Confirming Anderson’s location of Tasman’s D’Urville anchorage

In The Voyages of Abel Janszoon Tasman, 1968, Andrew Sharp did not attempted to exactly locate Tasman’s 1642 anchorage between Dec 21st and 26th. Instead he cautiously observed: “It is difficult to relate the positions in the drawing … and the chart … to each other or to the precise topography of the area, or to identify the rocks behind which they anchored with Stephens Island NNW. The anchorage cannot be pinpointed, but was somewhere east of D’Urville Island.

f066--dUrville IdIt is indeed hard to to relate the positions in the drawing (above)and the chart (below) to each other or to the precise topography of the area, because the chart seems to place the D’Urville anchorage about half a degree south of the Golden Bay anchorage, a distance of some 50km.

anchorages Tasman's mapSince Sharp published in 1968 more has been learned. In 1991 Grahame Anderson published an article: ‘Tasman revalued, a note on Gilsemans’ drawings’. Anderson was more confident than Sharp, and having visited the area in 1985 on an 11 metre yacht he wrote “Within a few minutes of arriving at what we thought might be the right place, using Tasman’s bearings to Stephens island and his depth at the anchorage as primary guidelines, we found to our surprise and delight that we had pin-pointed their position to within 50 metre. Gilsemans’ drawing was a precise cartographic document, with every island, headland and hilltop in exactly the right place, and its curved coastline encompassed the whole of the top of the Marlborough Sounds from Cape Jackson in the east to Cape Stephens in the west.

Christmas anchorage 1642To understand the drawing in the way Anderson does its helpful to align it with a  map.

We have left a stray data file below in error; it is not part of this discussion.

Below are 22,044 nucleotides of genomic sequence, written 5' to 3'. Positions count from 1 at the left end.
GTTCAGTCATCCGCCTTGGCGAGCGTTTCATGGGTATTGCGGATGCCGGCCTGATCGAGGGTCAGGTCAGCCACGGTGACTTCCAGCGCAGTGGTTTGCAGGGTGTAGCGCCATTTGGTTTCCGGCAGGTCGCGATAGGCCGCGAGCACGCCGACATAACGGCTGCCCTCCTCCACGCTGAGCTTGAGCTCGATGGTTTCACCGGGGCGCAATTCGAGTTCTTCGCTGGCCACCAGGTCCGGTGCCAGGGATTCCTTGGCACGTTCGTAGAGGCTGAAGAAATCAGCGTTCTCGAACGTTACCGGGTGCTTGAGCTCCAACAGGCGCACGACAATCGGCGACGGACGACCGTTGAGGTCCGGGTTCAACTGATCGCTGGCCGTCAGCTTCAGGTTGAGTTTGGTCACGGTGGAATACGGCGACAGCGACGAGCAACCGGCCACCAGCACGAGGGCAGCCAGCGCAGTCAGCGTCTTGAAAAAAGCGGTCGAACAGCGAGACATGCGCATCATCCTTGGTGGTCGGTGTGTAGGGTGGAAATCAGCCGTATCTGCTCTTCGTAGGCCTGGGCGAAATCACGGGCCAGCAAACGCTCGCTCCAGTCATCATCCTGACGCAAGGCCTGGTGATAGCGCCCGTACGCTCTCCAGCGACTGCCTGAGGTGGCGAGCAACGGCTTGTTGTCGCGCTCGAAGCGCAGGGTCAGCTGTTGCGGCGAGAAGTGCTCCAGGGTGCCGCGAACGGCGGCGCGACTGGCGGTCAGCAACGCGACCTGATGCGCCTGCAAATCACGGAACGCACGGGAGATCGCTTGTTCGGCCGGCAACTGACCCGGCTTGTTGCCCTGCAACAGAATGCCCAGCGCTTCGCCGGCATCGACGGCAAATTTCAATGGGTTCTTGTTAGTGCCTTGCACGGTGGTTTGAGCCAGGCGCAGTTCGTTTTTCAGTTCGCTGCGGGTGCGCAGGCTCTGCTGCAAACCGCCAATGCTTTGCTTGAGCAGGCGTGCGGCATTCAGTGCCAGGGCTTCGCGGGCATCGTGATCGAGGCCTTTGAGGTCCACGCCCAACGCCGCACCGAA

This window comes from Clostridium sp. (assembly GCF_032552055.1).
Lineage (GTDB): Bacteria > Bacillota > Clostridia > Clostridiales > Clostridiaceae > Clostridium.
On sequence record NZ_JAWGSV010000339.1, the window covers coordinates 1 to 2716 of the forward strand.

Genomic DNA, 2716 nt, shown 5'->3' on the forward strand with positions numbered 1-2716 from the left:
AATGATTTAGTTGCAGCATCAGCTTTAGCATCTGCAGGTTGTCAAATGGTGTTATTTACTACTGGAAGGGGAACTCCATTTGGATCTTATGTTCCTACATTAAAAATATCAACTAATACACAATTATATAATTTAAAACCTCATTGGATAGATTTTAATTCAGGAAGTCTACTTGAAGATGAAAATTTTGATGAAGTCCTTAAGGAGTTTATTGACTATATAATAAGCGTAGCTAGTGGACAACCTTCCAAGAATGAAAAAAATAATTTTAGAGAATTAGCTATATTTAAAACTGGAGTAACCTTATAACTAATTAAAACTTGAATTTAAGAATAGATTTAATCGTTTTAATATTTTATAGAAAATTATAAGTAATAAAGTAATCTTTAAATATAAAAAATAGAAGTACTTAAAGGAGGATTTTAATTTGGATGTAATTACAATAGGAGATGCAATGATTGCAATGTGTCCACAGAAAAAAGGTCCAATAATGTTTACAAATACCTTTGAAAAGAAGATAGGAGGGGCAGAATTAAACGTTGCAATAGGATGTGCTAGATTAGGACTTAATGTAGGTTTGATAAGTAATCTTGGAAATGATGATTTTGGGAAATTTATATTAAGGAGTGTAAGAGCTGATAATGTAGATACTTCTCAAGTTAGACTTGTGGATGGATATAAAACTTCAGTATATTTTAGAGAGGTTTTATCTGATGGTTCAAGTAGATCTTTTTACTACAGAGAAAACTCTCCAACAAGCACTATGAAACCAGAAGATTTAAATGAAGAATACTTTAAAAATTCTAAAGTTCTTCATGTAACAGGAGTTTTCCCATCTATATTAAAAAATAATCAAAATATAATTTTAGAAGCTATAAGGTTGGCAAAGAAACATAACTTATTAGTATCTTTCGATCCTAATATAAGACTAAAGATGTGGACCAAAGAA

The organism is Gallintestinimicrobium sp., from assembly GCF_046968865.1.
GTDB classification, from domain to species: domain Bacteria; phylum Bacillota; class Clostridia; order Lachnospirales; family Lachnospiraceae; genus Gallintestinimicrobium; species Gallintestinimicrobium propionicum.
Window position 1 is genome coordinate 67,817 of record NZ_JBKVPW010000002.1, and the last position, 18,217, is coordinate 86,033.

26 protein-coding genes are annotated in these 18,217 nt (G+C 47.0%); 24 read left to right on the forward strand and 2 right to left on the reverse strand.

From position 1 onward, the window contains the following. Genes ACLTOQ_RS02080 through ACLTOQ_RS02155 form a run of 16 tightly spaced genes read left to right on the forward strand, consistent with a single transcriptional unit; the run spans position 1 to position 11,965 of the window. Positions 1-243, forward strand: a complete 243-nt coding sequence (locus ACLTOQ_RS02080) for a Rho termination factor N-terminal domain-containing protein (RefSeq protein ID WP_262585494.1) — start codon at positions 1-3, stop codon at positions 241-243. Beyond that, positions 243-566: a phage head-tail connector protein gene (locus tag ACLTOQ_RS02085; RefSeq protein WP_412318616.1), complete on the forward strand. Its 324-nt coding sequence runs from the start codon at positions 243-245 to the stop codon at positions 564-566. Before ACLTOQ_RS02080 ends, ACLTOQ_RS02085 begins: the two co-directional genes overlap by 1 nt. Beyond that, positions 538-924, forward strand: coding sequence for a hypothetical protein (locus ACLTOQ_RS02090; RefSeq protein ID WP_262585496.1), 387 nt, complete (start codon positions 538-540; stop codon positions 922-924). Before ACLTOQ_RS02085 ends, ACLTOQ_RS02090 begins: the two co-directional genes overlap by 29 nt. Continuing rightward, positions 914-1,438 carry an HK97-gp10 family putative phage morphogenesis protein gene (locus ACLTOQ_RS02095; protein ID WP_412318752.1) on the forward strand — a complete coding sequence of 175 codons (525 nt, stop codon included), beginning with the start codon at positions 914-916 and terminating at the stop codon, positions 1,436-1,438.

Anderson anchorageIt’s also helpful to reject Sharp’s translators phrase “let our anchor fall there behind some rocks” in favour of Heeres’ translation: “then dropped our anchor behind a number of cliffs in 33 fathom, sandy ground mixed with shells. There are many islands and cliffs all round here.”

Now, having photographed the area myself from a point just a little closer than Anderson’s to the shelter of Rangitoto Islands numerous cliffs, I can confirm that his location, or one close to it, makes the best sense of all the different strands of evidence:

pan 2 labelledWhile cloud concealed many of the higher features Anderson identifies, I have found Google Earth 3d a helpful tool, as it allows the user to zoom in on every feature Anderson identifies, viewing them all from different altitudes as necessary and so ensuring the  topography is accurately understood.

google pan labelledThe Google Earth derived image above is taken from the anchorage location as established by Anderson (2001, p.98), whereas the photo panorama above it is from a rather more sheltered position somewhat closer to the cliffs of Rangitoto Islands. The panorama below is from a position even further out than Grahame’s, but all three are on a line between Mount Pascoe and Jag Rocks. Both photo panoramas are taken with a depth of around 50 metres, which I regard as more compatible with the 1.7 metre fathom Hoving states was used by Dutch in 1642.